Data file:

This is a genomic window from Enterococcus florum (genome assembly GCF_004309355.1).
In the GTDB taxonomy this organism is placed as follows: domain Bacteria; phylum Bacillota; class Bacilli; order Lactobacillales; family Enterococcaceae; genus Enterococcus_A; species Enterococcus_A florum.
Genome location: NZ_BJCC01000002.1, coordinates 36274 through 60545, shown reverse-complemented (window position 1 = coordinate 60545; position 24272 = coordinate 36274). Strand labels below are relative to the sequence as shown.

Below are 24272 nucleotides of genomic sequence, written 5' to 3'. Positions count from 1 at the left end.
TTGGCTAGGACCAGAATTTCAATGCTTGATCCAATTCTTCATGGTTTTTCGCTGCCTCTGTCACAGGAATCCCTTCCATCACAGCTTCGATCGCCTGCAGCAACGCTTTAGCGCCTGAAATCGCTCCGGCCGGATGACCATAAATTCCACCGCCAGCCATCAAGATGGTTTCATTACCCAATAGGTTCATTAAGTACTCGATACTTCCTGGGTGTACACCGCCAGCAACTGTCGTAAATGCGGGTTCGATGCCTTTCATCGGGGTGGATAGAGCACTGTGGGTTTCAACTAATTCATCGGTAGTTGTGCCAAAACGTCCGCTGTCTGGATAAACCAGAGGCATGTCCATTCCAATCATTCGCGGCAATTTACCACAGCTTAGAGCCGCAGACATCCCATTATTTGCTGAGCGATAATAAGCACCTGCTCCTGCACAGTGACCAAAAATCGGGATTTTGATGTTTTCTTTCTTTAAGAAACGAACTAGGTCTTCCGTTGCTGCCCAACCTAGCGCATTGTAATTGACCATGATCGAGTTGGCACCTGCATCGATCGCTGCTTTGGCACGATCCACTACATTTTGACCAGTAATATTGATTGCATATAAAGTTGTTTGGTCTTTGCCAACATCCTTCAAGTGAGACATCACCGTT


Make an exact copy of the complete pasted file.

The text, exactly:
This is a genomic window from Enterococcus florum (genome assembly GCF_004309355.1).
In the GTDB taxonomy this organism is placed as follows: domain Bacteria; phylum Bacillota; class Bacilli; order Lactobacillales; family Enterococcaceae; genus Enterococcus_A; species Enterococcus_A florum.
Genome location: NZ_BJCC01000002.1, coordinates 36274 through 60545, shown reverse-complemented (window position 1 = coordinate 60545; position 24272 = coordinate 36274). Strand labels below are relative to the sequence as shown.

Below are 24272 nucleotides of genomic sequence, written 5' to 3'. Positions count from 1 at the left end.
TTGGCTAGGACCAGAATTTCAATGCTTGATCCAATTCTTCATGGTTTTTCGCTGCCTCTGTCACAGGAATCCCTTCCATCACAGCTTCGATCGCCTGCAGCAACGCTTTAGCGCCTGAAATCGCTCCGGCCGGATGACCATAAATTCCACCGCCAGCCATCAAGATGGTTTCATTACCCAATAGGTTCATTAAGTACTCGATACTTCCTGGGTGTACACCGCCAGCAACTGTCGTAAATGCGGGTTCGATGCCTTTCATCGGGGTGGATAGAGCACTGTGGGTTTCAACTAATTCATCGGTAGTTGTGCCAAAACGTCCGCTGTCTGGATAAACCAGAGGCATGTCCATTCCAATCATTCGCGGCAATTTACCACAGCTTAGAGCCGCAGACATCCCATTATTTGCTGAGCGATAATAAGCACCTGCTCCTGCACAGTGACCAAAAATCGGGATTTTGATGTTTTCTTTCTTTAAGAAACGAACTAGGTCTTCCGTTGCTGCCCAACCTAGCGCATTGTAATTGACCATGATCGAGTTGGCACCTGCATCGATCGCTGCTTTGGCACGATCCACTACATTTTGACCAGTAATATTGATTGCATATAAAGTTGTTTGGTCTTTGCCAACATCCTTCAAGTGAGACATCACCGTT